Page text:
Every year, the state of Texas and local school districts pay more and more for public education. Together, they’ll spend a projected $46 billion on Texas schools in 2017. That money comes from two main places: the state government and local property taxes. But that burden isn’t shared equally.
'Things are frozen in time'
Last year, the Texas Supreme Court called the funding system “Byzantine” and urged legislators to work on “transformational, top-to-bottom reforms that amount to more than Band-Aid on top of Band-Aid.” That seems to be the push lawmakers needed to take school funding seriously in 2017.
As the state’s share of the school funding pie chart continues to decline, listener Angela Greca wondered: Why do our property taxes go up every year, but the amount that the state spends per student does not?
Greca works with bilingual students at Richardson ISD, just outside of Dallas, and has two kids in the school district. Her daughter was diagnosed with dyslexia last year and gets extra help in the classroom. She’s concerned that special programs like the one her daughter’s in will be the first to go if the state doesn’t increase its spending.
Why doesn’t the state spend more? According to Chandra Villanueva at the Center for Public Policy Priorities in Austin, the simple answer is they’re just following the formula.
“What we’ve been seeing happening is that our school finance formulas aren’t adjusted for things like inflation and rising property values across the state. So it’s almost like things are frozen in time,” Villanueva said.
Over time, according to State Rep. Dan Huberty, we’ve let rising local property tax revenue fill in that gap created by the formulas.
“And so we basically, we’ve shifted the cost for funding of education from the state to the locals,” Huberty said on the House floor last month.
'It seems contradictory'
That’s why even school districts that generate a lot of property tax revenue, like Pecos-Barstow-Toyah ISD, are struggling. Pecos is home to about 8,000 residents, with 2,500 kids in the school district. The area has a couple of claims to fame: the Pecos Cantaloupe, the world’s first rodeo, and, according to district superintendent Jim Haley, some of the best barbecue in the state. Oh, and oil. Lots of it.
Haley says that since the ‘90s, petroleum has been the main industry in Pecos. And in the eyes of Texas lawmakers, his district is property wealthy – that means that the amount of property tax revenue the district brings in per student is above average. That’s largely thanks to the oil and gas reserves that the district sits on – literally. They’re being drilled out from directly beneath the high school campus.
“It seems contradictory,” he said, “but even though we are property rich and there’s a lot of oil and gas money being made, not all of the families are plugged into that. We have about 65 percent of families are on free and reduced lunch, meaning they’re close to the poverty level.”
According to Haley, only 15 percent of tax revenue in Pecos is paid by local homeowners and small business owners. The remaining 85 percent comes from the oil industry. While this might seem like a lucky break for a district like Pecos, of the $40 million they raise a year in tax revenue, they keep only $19 million, less than half. The rest is absorbed by the state and redistributed to property-poor districts, through a process called "recapture."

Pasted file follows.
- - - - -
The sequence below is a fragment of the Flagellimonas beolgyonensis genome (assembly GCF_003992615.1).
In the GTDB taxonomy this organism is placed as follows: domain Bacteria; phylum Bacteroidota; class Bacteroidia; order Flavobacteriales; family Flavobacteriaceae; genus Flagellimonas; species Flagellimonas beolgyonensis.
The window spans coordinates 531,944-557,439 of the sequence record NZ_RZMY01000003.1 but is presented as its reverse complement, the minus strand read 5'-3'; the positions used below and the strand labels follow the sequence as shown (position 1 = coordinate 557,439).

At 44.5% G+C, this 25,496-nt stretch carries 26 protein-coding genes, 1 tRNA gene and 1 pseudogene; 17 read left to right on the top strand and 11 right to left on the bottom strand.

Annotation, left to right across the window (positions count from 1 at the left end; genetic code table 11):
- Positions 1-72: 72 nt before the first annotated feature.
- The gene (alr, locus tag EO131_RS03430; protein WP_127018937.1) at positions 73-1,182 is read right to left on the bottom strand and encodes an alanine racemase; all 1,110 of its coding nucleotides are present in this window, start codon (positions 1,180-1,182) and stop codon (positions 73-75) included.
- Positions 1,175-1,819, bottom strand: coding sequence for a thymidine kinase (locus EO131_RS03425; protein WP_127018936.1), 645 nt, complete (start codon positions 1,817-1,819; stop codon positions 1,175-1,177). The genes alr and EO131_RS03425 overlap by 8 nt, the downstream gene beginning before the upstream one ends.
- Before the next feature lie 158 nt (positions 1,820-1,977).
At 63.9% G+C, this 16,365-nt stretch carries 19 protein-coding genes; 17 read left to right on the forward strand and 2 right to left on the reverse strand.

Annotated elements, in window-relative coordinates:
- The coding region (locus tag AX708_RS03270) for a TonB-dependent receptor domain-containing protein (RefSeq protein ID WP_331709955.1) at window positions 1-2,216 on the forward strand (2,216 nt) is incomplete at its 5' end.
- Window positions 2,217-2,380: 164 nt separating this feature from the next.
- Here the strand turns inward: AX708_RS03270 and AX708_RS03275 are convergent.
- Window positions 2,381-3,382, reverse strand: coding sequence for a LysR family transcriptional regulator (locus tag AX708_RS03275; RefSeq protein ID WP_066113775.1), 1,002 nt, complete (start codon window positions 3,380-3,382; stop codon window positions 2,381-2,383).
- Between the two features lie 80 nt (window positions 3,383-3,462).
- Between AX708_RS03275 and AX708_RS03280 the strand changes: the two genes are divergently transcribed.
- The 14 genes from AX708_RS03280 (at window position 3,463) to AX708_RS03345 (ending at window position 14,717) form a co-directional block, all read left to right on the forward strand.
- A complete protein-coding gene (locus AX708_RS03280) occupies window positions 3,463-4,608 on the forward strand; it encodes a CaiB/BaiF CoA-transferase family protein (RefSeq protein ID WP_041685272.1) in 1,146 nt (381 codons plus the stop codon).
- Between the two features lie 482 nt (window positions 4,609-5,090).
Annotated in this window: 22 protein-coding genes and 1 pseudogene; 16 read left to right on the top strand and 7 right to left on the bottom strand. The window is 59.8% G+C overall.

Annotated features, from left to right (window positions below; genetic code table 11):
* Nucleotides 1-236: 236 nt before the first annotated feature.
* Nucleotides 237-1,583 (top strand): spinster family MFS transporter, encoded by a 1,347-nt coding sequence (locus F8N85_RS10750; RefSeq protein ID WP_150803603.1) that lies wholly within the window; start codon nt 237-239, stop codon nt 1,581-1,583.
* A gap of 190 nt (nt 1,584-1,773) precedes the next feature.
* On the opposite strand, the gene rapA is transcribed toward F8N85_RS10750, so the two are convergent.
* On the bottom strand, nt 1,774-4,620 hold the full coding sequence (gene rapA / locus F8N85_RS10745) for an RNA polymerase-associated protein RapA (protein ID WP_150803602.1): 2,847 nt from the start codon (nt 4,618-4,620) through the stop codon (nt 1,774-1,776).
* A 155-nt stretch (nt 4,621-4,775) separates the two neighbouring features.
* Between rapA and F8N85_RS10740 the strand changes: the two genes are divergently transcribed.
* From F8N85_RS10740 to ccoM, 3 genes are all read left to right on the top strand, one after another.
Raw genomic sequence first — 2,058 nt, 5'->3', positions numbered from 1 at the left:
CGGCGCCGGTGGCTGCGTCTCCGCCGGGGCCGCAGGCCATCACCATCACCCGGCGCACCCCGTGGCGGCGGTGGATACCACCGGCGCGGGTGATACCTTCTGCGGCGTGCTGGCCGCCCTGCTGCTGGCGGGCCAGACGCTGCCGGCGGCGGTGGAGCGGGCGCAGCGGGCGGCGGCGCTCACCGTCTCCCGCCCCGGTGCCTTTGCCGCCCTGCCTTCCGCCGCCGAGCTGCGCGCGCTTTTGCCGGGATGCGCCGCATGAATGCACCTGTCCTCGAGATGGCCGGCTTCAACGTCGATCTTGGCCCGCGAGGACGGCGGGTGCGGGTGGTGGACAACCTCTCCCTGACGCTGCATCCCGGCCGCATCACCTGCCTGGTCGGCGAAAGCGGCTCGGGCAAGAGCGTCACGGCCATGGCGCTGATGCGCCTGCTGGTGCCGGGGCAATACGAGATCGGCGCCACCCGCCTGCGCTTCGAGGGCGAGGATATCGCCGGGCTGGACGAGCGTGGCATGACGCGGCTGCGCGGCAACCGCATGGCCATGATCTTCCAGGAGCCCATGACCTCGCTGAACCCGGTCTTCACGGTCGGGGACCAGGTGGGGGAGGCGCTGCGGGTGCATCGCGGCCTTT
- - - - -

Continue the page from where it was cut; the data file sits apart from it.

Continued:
Teachers are spending out of pocket for supplies
As property values in the state of Texas increase, the number of districts that owe recapture is on the rise. This is how Texas tries to keep school funding fair. Some parents, like Stacie Fowlkes, have a hard time seeing it like that.
“As a teacher and a parent and a taxpayer, it’s frustrating when all of that money is taken out for your child and then it’s not used for the children in the district,” she said.
Fowlkes is a special education teacher and parent of two at Pecos ISD. She and her coworkers are wearing shirts they designed online that say “Straight Outta Room 29,” a nod to the N.W.A. album, and the room where their third graders come for extra help. They’re used to spending money out of pocket for school supplies, even for basic classroom needs.
“If you see a teacher at Walmart, you know they’re probably not shopping for their families,” Fowlkes said. “They’re shopping for the kids at school.”
With the current funding formula, even property-rich Pecos ISD is operating at an almost $3 million deficit. Next year, they’ll eliminate 17 teaching positions from the budget, which means increased class sizes. All this has parents and teachers not too happy about the whole recapture thing.
Chandra Villanueva says it’s unfortunate that recapture has gotten a bad rap. She says recapture is actually doing exactly what it was designed to do: improve equity between districts.
She thinks upping how much the state spends is the real solution.
“Districts are writing a check to the state; they see exactly how much they pay in recapture. It’s harder for parents in districts to say, 'well if this part of the formula was changed, we’d be in a better position,'” she said.
Superintendent Haley is optimistic. He says, this session, lawmakers seem serious about making that formula change. Representative Huberty sponsored a massive education funding overhaul that passed the House last month. It’s one of several bills being considered this session aimed at simplifying and modernizing how Texas funds its schools. If Huberty’s bill makes it to the Governor’s desk, it would provide Texas’s public schools with an extra $1.6 billion.
This feature was produced as part of Texas Decides, a series produced in cooperation with the Texas Station Collaborative.